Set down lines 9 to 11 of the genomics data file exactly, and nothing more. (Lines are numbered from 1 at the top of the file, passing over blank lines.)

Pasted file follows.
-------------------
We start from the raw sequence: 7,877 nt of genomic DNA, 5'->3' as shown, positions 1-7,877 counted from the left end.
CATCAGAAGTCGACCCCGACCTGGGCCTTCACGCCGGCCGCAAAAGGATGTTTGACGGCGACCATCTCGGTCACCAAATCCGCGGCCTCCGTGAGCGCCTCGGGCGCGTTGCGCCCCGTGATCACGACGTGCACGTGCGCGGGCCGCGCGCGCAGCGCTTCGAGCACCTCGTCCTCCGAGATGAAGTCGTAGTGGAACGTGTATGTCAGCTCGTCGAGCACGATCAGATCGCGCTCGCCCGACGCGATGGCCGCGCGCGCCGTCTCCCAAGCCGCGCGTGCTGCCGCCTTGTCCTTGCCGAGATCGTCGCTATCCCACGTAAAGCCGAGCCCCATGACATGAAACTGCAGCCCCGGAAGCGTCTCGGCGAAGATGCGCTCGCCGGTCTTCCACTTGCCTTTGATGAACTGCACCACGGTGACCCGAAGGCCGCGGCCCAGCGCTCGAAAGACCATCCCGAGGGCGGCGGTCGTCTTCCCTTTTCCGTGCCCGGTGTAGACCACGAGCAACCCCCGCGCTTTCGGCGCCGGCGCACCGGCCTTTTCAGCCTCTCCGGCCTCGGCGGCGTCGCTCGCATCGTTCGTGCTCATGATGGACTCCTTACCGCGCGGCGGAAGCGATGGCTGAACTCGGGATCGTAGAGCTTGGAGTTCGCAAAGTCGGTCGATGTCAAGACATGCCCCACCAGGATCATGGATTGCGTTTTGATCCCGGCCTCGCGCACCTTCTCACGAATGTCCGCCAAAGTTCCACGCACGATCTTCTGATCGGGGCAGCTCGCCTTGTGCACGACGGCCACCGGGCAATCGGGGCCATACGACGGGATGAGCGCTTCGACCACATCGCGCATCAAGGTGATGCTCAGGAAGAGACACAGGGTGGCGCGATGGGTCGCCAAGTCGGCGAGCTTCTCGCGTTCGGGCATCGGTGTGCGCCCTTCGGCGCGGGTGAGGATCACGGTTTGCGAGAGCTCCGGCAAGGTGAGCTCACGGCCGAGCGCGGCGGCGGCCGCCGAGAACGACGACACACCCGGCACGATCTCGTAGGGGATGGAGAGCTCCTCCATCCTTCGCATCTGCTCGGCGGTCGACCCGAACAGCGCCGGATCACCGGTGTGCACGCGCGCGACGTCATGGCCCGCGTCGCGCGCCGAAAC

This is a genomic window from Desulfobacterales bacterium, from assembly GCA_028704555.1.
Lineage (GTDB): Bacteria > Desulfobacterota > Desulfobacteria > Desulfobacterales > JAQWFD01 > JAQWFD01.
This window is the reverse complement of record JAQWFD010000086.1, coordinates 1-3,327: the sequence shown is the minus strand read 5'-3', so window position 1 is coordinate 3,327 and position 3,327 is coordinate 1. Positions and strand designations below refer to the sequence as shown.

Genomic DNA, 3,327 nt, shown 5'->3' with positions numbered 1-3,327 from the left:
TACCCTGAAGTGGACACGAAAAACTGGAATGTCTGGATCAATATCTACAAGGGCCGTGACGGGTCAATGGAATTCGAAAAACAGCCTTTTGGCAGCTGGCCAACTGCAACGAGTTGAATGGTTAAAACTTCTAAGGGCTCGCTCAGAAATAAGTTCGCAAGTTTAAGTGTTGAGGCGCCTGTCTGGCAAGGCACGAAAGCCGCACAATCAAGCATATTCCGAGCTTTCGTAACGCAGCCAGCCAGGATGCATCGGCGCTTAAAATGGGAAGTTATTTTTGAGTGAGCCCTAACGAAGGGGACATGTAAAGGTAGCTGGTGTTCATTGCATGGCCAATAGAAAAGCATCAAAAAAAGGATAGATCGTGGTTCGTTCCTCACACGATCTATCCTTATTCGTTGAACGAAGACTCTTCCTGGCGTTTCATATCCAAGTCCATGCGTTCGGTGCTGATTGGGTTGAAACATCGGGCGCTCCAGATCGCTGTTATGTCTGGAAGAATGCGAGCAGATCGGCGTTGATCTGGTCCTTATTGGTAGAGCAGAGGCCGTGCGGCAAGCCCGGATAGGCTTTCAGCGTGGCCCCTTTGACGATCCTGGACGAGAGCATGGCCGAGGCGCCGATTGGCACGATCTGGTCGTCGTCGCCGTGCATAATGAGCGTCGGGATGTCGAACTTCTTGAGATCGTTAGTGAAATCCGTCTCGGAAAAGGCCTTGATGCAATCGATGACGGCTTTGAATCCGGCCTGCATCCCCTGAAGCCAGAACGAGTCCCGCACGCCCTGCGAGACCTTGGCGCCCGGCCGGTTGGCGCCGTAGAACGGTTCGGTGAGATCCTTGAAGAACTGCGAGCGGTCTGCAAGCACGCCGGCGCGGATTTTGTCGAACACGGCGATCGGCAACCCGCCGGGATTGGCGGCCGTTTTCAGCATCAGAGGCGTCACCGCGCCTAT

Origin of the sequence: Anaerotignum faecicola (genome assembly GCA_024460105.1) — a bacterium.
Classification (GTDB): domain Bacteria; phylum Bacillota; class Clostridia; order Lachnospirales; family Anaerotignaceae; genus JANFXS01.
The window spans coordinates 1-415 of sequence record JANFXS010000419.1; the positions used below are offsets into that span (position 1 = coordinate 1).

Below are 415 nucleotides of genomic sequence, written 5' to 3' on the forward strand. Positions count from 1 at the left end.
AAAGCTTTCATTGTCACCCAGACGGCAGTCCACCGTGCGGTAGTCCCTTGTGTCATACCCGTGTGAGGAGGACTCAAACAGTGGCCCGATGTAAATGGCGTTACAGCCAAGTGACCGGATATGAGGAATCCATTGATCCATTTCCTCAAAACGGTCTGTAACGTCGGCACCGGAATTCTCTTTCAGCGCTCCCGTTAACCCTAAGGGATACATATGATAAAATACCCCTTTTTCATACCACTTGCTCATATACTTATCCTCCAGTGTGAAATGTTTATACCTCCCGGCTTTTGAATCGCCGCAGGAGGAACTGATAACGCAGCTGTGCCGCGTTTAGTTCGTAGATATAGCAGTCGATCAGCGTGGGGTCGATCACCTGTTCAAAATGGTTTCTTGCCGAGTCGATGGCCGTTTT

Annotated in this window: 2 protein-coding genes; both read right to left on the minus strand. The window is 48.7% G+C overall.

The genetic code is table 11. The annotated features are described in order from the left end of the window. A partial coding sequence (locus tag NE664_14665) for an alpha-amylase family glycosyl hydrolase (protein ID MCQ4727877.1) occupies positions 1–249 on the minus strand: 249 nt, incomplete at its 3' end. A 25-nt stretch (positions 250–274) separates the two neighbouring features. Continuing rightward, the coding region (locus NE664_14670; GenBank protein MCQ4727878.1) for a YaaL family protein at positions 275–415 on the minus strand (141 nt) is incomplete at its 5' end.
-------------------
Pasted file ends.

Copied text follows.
Classification (GTDB): domain Bacteria; phylum Bacillota; class Clostridia; order Lachnospirales; family Anaerotignaceae; genus JANFXS01.
The window spans coordinates 1-415 of sequence record JANFXS010000419.1; the positions used below are offsets into that span (position 1 = coordinate 1).

Below are 415 nucleotides of genomic sequence, written 5' to 3' on the forward strand. Positions count from 1 at the left end.